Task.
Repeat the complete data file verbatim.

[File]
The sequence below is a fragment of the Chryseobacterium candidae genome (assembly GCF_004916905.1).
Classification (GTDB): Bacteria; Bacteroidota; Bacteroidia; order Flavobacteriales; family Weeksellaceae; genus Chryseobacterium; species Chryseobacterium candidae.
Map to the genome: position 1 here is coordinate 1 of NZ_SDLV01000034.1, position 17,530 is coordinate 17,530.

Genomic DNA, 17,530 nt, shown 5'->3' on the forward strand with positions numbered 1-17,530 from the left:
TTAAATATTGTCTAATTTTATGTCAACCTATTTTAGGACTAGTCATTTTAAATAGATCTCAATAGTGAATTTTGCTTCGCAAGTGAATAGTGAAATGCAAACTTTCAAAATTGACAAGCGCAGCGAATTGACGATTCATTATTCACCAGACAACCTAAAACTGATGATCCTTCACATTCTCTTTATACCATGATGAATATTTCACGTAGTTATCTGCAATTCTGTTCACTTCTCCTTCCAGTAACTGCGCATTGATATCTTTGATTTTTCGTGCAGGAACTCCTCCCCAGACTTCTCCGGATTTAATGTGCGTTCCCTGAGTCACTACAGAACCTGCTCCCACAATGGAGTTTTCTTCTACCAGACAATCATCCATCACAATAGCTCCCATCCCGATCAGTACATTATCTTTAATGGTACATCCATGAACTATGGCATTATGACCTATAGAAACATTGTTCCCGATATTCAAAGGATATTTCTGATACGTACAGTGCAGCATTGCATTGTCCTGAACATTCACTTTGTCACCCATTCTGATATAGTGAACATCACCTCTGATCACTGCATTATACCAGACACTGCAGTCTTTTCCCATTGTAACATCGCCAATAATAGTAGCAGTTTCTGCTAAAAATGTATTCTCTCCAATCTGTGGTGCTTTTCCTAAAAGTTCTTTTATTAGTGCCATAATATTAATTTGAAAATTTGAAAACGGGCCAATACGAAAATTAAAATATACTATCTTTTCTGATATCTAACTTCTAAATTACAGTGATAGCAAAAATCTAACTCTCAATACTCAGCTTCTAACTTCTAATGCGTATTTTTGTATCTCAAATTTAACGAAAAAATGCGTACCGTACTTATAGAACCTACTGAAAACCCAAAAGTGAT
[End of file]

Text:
The sequence below is a fragment of the Chryseobacterium candidae genome (assembly GCF_004916905.1).
Classification (GTDB): Bacteria; Bacteroidota; Bacteroidia; order Flavobacteriales; family Weeksellaceae; genus Chryseobacterium; species Chryseobacterium candidae.
Map to the genome: position 1 here is coordinate 1 of NZ_SDLV01000034.1, position 17,530 is coordinate 17,530.

Genomic DNA, 17,530 nt, shown 5'->3' on the forward strand with positions numbered 1-17,530 from the left:
TTAAATATTGTCTAATTTTATGTCAACCTATTTTAGGACTAGTCATTTTAAATAGATCTCAATAGTGAATTTTGCTTCGCAAGTGAATAGTGAAATGCAAACTTTCAAAATTGACAAGCGCAGCGAATTGACGATTCATTATTCACCAGACAACCTAAAACTGATGATCCTTCACATTCTCTTTATACCATGATGAATATTTCACGTAGTTATCTGCAATTCTGTTCACTTCTCCTTCCAGTAACTGCGCATTGATATCTTTGATTTTTCGTGCAGGAACTCCTCCCCAGACTTCTCCGGATTTAATGTGCGTTCCCTGAGTCACTACAGAACCTGCTCCCACAATGGAGTTTTCTTCTACCAGACAATCATCCATCACAATAGCTCCCATCCCGATCAGTACATTATCTTTAATGGTACATCCATGAACTATGGCATTATGACCTATAGAAACATTGTTCCCGATATTCAAAGGATATTTCTGATACGTACAGTGCAGCATTGCATTGTCCTGAACATTCACTTTGTCACCCATTCTGATATAGTGAACATCACCTCTGATCACTGCATTATACCAGACACTGCAGTCTTTTCCCATTGTAACATCGCCAATAATAGTAGCAGTTTCTGCTAAAAATGTATTCTCTCCAATCTGTGGTGCTTTTCCTAAAAGTTCTTTTATTAGTGCCATAATATTAATTTGAAAATTTGAAAACGGGCCAATACGAAAATTAAAATATACTATCTTTTCTGATATCTAACTTCTAAATTACAGTGATAGCAAAAATCTAACTCTCAATACTCAGCTTCTAACTTCTAATGCGTATTTTTGTATCTCAAATTTAACGAAAAAATGCGTACCGTACTTATAGAACCTACTGAAAACCCAAAAGTGAT